I left the show a little early to get to the Dryden Theater at George Eastman House (900 East Ave.) for a screening of The Yes Men Fix the World. I had been aware of some of the … umm … pranks? stunts? performance-art pieces? … created by The Yes Men for some time. I had recorded a segment on Democracy Now! back when I had satellite where they had convinced BBC News that they represented Dow Chemical and wanted to help fix the ongoing disaster created by their then-recently-purchased subsidiary, Union Carbide in Bhopal, India in 1984. The movie goes behind the scenes of how they got on the air and announced that in honor of the 20th anniversary of the disaster, Dow was committing billions of dollars (US$12 billion, if I remember correctly [and indeed, upon reviewing my copy of the interview on Democracy Now!, it was]) to help the people and clean up the site. By the end of the day, the hoax was revealed, and the largest complaint was not that Dow didn't step forward and do what was right and just (i.e. commit resources and fix things) but that the hoax cost Dow shareholders US$2 billion.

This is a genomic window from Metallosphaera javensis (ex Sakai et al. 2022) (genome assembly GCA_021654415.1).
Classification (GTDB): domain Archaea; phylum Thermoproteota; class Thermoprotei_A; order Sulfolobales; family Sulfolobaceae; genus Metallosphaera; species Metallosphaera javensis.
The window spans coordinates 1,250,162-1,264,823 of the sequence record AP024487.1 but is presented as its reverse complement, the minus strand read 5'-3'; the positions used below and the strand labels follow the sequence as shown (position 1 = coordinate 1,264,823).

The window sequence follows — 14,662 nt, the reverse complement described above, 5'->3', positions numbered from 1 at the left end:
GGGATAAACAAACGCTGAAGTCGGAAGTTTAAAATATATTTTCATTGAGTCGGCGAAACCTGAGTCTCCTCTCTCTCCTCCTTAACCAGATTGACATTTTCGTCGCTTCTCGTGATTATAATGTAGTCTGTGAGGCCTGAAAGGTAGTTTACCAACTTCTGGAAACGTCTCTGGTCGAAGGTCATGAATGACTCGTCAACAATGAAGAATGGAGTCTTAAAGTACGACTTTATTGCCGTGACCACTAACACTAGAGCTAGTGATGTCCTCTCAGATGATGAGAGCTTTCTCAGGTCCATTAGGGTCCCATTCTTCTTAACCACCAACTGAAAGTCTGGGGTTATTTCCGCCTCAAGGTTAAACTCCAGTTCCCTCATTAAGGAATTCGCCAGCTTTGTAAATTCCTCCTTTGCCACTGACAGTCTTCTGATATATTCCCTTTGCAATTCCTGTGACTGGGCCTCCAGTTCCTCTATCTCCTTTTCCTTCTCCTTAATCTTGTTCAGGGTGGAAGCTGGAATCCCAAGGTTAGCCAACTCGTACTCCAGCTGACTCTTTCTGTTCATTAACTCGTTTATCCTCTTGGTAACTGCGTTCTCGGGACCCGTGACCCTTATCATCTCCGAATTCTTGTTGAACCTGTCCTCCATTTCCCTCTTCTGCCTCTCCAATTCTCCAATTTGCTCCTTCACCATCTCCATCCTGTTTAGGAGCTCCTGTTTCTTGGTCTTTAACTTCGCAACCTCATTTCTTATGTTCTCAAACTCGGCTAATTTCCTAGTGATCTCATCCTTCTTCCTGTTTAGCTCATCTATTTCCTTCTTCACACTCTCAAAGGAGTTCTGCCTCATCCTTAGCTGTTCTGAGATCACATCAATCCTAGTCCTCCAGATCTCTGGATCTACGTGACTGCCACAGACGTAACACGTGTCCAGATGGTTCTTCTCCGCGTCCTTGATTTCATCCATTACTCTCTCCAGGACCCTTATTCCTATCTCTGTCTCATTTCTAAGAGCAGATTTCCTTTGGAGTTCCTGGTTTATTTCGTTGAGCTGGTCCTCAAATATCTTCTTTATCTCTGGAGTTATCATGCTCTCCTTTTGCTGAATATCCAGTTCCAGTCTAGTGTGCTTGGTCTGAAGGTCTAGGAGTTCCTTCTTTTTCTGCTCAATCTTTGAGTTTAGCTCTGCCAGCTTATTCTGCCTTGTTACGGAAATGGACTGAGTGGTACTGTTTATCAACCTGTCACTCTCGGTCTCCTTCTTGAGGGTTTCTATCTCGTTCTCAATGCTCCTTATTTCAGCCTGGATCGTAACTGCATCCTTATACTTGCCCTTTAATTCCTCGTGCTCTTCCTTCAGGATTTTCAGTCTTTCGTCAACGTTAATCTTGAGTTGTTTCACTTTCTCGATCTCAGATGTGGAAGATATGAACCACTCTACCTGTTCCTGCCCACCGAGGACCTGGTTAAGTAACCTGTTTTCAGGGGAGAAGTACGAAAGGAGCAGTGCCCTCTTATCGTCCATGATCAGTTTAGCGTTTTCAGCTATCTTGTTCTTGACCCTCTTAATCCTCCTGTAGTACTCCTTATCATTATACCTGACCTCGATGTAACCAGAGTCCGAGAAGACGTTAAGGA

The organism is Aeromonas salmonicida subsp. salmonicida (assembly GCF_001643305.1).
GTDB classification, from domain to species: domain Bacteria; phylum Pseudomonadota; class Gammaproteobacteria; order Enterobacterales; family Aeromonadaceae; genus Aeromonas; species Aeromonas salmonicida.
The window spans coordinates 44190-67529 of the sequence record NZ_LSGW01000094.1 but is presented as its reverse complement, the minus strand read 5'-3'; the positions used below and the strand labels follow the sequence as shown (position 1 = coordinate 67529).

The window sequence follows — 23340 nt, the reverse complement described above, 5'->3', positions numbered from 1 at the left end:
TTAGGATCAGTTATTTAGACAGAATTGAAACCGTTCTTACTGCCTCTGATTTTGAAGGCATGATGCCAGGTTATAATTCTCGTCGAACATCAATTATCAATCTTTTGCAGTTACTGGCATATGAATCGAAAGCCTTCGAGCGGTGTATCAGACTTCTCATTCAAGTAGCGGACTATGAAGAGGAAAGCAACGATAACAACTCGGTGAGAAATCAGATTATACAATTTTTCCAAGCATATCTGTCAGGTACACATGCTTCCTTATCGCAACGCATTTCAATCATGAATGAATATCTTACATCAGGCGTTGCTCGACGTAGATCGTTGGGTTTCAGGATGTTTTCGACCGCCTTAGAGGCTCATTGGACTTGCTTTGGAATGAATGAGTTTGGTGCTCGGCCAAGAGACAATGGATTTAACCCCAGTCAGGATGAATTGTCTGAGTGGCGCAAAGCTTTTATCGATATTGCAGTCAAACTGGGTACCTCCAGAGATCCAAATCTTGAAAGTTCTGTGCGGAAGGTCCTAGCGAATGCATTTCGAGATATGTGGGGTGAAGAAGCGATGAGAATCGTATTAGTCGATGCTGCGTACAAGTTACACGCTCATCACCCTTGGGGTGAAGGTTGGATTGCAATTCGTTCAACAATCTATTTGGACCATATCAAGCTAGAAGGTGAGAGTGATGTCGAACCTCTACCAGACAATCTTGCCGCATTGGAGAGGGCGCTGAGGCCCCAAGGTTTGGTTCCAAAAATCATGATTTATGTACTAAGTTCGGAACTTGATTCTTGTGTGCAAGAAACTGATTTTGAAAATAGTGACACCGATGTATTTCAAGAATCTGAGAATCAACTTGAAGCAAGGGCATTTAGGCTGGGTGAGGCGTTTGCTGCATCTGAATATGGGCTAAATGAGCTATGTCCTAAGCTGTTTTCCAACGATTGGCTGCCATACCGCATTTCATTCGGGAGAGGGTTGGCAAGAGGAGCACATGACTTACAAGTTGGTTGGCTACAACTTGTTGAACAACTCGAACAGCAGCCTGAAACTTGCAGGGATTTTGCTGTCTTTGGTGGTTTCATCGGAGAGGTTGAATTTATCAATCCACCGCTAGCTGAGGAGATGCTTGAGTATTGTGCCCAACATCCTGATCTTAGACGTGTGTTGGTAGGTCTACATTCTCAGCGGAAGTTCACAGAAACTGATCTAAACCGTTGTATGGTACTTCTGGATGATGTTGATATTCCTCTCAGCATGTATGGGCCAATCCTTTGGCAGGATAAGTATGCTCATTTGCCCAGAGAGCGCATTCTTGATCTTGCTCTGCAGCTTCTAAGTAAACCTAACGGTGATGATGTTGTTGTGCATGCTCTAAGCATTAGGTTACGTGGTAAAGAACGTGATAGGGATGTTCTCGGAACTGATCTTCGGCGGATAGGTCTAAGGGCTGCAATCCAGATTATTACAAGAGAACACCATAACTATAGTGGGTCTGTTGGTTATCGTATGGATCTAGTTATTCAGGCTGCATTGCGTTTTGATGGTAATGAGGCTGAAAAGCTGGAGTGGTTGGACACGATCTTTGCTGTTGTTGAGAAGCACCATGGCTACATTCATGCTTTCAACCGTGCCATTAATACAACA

And that's essentially what The Yes Men are continually asking: why can't we make a world where corporations do the right thing? Their method of asking that question is to enter situations where they present themselves as members of corporations and announce that they are going to do the right thing.
I spent most of the movie saddened that these pranks never seem to have any effect: corporations continue to do the wrong thing, claiming that the increased profits are worth more than any real benefit.
But then I realized that no one person (or even large a group) can instantly make change. Rather, it is through the constant pressure of good that makes the world better. So when I left, I got on my tall bike (which, believe it or not, I made just over 5 years ago) and realized that we all need to make the world a better place. Even little things matter because all there is is little things.